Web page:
Team Mvumi: the impact of water as a resource on the people of Mvumi village

9th November 2014

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When we were asked to write about the impact of water in the community of Mvumi, we immediately thought back to our journey here; dust for miles and miles with no water in sight. As we reached the village the greenery began to emerge.

Mvumi was much larger than we had expected and is in fact divided into ten sub villages. Water has allowed farming to flourish and along with its hospital and close proximity to Dodoma (the national capital), Mvumi has the potential to thrive. The past 3 weeks our school sanitation and hygiene project has included construction of latrine blocks, awareness raising, introducing peer to peer education groups and the development of learning resources for the community. But another major achievement for our group has been successfully integrating ourselves into the community. While performing action research about health and sanitation in the area, we were able to get to know many of the villages in the nearby houses. We were even lucky enough to do weekend homestays and used this as an opportunity to ask them about how water has impacted Mvumi.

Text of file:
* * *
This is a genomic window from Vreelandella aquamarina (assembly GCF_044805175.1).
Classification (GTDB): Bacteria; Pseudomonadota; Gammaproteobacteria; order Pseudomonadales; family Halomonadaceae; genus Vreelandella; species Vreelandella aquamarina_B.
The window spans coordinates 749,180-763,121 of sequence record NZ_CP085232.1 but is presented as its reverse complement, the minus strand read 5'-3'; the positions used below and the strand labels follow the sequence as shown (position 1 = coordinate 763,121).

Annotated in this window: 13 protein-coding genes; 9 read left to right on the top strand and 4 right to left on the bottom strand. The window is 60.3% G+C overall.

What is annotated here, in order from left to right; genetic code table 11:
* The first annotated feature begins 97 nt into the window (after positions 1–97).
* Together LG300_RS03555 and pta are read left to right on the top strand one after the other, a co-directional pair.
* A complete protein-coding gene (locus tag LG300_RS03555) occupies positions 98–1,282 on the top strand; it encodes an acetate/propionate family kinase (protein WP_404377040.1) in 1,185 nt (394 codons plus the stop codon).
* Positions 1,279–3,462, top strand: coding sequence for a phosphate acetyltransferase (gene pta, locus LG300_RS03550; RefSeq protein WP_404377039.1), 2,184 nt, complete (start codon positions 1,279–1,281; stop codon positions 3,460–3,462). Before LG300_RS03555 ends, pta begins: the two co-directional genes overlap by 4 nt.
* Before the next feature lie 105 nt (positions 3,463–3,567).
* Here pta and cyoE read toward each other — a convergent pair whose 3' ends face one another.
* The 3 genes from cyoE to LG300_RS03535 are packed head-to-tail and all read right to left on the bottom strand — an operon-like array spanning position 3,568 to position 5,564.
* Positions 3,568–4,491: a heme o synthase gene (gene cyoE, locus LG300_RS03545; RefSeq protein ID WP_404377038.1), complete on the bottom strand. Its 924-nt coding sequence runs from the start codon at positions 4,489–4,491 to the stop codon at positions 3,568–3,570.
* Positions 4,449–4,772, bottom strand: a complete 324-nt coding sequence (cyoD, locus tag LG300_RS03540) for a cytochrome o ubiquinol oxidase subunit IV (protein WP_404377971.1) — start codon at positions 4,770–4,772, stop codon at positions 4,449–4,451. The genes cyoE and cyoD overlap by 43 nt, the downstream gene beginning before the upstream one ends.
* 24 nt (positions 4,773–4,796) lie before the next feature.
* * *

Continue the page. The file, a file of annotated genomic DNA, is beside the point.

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Robert, a local tailor who welcomed us into his home described the changes that he has seen in water and what impacts this is having in Mvumi. The primary water source for the community are an array of bore holes around the town unfortunately, as Mvumi continues to grow, more bore holes are being dug, and they are being dug far deeper As the bore holes are deepened, Robert states that the drinking water contains more sediment, and becomes less safe to consume. Whilst doing our household surveys, we discovered that many people agree with him.Our surveys revealed that many people treat their water by simply leaving it outside in a bucket, so the sediment can settle and the sun can treat it. When asked why they aren’t boiling their water, many have said that buying wood to boil the water is too expensive using the traditional Tanzanian three stone method. After learning of these problems, Team Mvumi has set about investigating the potential use of rocket stoves in the community. Rocket stoves are simple to make, easy to use and increase the efficiency of using firewood therefore reducing the work needed and the overall cost of boiling water.

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We have planned rocket stove demonstrations at several houses throughout Mvumi in our second phase of the project, including the village executive officer. Robert was also thrilled that we asked him if we could demonstrate the use of a rocket stove at his shop to show people how they work in the nearby community. Through empowering youth to spread the ideas of sanitation and hygiene and giving the people in the community the means and knowledge to ensure that they have clean water to drink, we hope that we can give Mvumi the opportunity to continue growing and reach its deserved potential.